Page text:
Infertility Treatment Frequently Q&A
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    What is infertility?

    Infertility means the inability to conceive children. Reproductive endocrinologists define infertility for couples as “failure to achieve clinical pregnancy after regular unprotected sex for more than one year, or half a year for woman older than 35 years old”. Once infertility is diagnosed, the chances of natural pregnancy each time is lower than 5%.

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    Is infertility a man’s problem or a woman’s problem?

    Since it takes two people to become pregnant, infertility is a couple’s problem, not just a man’s or a woman’s problem. About 30% of infertility problem is due to male (inadequate sperm count, poor sperm quality, etc.), 40% due to female (fallopian tube obstruction, poor egg quality, etc.), and 15% due to both partners. For some couples, after careful examination, the cause of infertility still cannot be found. This is termed unexplained pregnancy and occurs in about 15% of couples.

    Causes of female infertility:

    1. Ovulation problems
    2. Poor egg quality
    3. Tubal obstruction
    4. Uterine problems
    5. Endometriosis
    6. Luteal phase defect caused by hyperprolactinemia

    Causes of male infertility:

    1. Sperm abnormality: poor sperm quality or movement or low sperm count
    2. Infections
    3. Hormonal or immunologic problems
    4. Sexual problems (impotence, premature ejaculation, failure of ejaculation)

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    What tests are there for infertility?

    Initial workup of infertility includes:
    1. Check ovulation function and ovarian reserve: AMH (ovarian reserve test) and FSH, LH, and E2 level on 2nd day of period
    2. Semen analysis: abstain from sexual intercourse for 3 days
    3. Obstetric ultrasound: Check uterus and ovary appearance
    4. Hysteroscopy: Examine lining of uterus for fibroids or tumor
    5. Hysterosalpingogram: Examine abnormalities of fallopian tube
    6. Diagnostic laparoscopy: Examine uterus and fallopian tube for structural abnormalities or blockage (If hysterosalpinogram was unsuccessful)

    Other blood tests include:

    1. Chromosome analysis: Check both partners for chromosomal abnormalities
    2. Autoimmune test: Check if woman has autoimmune antibodies
    3. Other hormonal tests: Thyroid stimulating hormone (TSH) and prolactin

    If possible, please address all questions and concerns prior to treatment so the doctor can provide the best treatment plan for you.

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    What treatment options are available?

    For sperm abnormality-
    If sperm abnormality is found, artificial insemination can be done. Intracytoplasmic sperm injection is an option for low sperm motility.

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    What are the success rates for different treatments?

    If infertility is already diagnosed, pregnancy rate per menstrual cycle is less than 5%. The success rate for artificial reproduction is 15-20%, around 3 to 4 times natural insemination. In vitro fertilization success has improved greatly due to advancements in techniques for egg stimulation, egg retrieval, embryo culturing, and laser assisted hatching. Without a doubt, pregnancy rate is affected by age, a woman’s body condition and the severity of infertility. According to international statistics, in vitro fertilization success rate is 35% for all women but 60% for women under 35 years old.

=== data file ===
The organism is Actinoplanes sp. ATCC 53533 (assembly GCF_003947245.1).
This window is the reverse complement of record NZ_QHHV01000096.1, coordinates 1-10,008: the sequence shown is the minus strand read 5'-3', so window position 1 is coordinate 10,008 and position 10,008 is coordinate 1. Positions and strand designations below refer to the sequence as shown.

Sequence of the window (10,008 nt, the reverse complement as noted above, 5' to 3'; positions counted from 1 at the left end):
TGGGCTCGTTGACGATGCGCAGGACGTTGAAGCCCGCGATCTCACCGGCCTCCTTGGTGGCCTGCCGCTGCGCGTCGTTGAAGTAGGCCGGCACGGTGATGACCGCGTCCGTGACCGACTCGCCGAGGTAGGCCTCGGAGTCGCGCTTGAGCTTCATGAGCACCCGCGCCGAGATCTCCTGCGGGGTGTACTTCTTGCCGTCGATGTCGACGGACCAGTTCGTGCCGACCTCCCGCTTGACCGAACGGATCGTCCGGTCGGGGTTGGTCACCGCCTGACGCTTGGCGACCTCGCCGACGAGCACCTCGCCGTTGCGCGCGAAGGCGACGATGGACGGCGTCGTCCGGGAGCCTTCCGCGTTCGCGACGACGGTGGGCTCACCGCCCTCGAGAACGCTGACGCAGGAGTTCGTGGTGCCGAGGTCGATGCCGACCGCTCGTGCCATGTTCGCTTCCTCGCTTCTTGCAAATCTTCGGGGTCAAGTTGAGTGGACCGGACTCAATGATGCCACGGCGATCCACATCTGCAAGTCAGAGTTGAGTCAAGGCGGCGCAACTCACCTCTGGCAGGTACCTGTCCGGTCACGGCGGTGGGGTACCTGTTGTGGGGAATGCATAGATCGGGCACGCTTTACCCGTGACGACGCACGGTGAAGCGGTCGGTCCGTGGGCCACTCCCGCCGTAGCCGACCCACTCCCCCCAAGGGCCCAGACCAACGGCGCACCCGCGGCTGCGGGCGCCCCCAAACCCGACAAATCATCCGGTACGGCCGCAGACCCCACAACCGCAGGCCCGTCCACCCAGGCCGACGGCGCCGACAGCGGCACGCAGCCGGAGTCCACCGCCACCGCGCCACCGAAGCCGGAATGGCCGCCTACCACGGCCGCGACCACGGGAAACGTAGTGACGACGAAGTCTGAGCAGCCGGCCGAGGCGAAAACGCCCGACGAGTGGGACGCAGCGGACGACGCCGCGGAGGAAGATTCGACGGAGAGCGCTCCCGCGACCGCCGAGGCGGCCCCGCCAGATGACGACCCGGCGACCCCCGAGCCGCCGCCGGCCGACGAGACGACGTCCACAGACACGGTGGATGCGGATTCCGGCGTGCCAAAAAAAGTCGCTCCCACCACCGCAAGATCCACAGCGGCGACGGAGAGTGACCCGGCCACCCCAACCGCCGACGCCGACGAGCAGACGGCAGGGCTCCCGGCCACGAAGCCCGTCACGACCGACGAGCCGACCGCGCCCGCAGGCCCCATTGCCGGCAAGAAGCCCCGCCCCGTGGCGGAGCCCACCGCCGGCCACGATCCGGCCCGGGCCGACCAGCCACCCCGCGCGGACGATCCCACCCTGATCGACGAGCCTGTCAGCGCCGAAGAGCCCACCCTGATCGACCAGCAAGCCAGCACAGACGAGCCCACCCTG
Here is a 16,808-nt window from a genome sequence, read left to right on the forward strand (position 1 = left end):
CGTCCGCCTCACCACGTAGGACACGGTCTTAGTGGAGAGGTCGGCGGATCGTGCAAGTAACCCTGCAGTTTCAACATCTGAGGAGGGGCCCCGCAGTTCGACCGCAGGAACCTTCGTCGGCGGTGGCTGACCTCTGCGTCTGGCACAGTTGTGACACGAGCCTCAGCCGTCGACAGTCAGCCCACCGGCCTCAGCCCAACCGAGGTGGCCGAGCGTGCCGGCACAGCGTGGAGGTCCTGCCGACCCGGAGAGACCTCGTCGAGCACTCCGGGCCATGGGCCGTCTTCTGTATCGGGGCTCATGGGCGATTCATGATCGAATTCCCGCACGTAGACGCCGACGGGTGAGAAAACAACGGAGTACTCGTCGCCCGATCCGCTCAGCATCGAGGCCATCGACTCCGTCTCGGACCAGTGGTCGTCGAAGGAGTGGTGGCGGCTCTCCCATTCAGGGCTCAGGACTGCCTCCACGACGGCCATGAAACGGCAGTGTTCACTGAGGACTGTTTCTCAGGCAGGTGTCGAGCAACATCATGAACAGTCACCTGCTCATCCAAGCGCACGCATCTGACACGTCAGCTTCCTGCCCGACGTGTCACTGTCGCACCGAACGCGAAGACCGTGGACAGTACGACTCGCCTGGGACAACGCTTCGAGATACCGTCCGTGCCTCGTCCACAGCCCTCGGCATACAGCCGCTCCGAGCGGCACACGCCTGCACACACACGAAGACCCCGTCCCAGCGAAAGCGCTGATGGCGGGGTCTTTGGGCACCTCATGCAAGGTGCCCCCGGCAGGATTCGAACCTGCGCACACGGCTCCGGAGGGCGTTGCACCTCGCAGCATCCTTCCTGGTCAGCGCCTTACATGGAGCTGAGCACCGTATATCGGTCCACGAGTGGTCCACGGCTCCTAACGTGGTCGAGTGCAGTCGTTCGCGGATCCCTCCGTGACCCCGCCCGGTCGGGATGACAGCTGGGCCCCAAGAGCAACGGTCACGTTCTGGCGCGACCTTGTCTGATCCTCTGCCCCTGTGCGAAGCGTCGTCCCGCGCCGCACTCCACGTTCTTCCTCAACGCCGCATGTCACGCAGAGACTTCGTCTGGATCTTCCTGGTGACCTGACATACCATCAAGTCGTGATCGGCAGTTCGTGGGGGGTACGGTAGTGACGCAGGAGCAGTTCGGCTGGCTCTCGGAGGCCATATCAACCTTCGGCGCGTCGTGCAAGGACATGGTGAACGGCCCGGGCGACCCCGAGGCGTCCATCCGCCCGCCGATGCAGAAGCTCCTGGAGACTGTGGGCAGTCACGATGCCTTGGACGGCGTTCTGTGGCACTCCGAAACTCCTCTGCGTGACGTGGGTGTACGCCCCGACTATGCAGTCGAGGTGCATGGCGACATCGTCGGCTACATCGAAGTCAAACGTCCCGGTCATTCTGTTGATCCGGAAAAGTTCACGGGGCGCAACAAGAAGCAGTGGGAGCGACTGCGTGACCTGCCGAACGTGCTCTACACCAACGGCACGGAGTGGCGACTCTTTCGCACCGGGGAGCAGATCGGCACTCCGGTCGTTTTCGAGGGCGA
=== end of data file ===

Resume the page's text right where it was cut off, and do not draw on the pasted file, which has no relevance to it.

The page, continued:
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    Are there any side effects?

    The most common side effects of the use of fertility drugs are multiple births and ovarian hyperstimulation syndrome. Because fertility drugs work to stimulate the ovaries to produce multiple eggs, the chance for multiple pregnancies is raised. For in vitro fertilization, rates for multiple pregnancies are as follow: 25% multiple pregnancies, 20% twins, and 3% triplets. If multiple pregnancies do happen, an early procedure to remove the extra embryos can be done to minimize pregnancy risk. As for ovarian hyperstimulation syndrome, the more eggs that are produced, the higher the risk. This is especially seen in patients with polycystic ovarian syndrome. Symptoms include ovarian hyperplasia, ascites, decreased urination, pleural effusion nausea, vomiting, and diarrhea. Treatment is usually conservative management and less than 1% of cases are severe.

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    Can using fertility drugs cause ovarian cancer?

    Current medical research shows no connection between fertility drugs and ovarian cancer. Infertility itself actually is a risk factor of ovarian cancer. Studies show that women treated with fertility drugs seemed to show a decreased risk of developing ovarian cancer. The first time a woman becomes pregnant can decrease cancer risk by 25%.

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    Can ovarian stimulation drugs cause early menopause?

    Do fertility drugs affect the ovary? Using fertility injections or medications will not cause early menopause as the number of eggs in a woman’s ovary (around 4 million) is set at birth. When menstruation begins, 7 to 10 immature eggs are prepared for release every week. However, only one egg will prove to be dominant and is released for ovulation. All the other eggs will shrink and slowly die. Fertility medications boost the hormones for those other eggs to actually grow and become mature too. This makes it easier for us to collect. Therefore, the number of eggs in reserve is the same and stimulation drugs will not hasten menopause.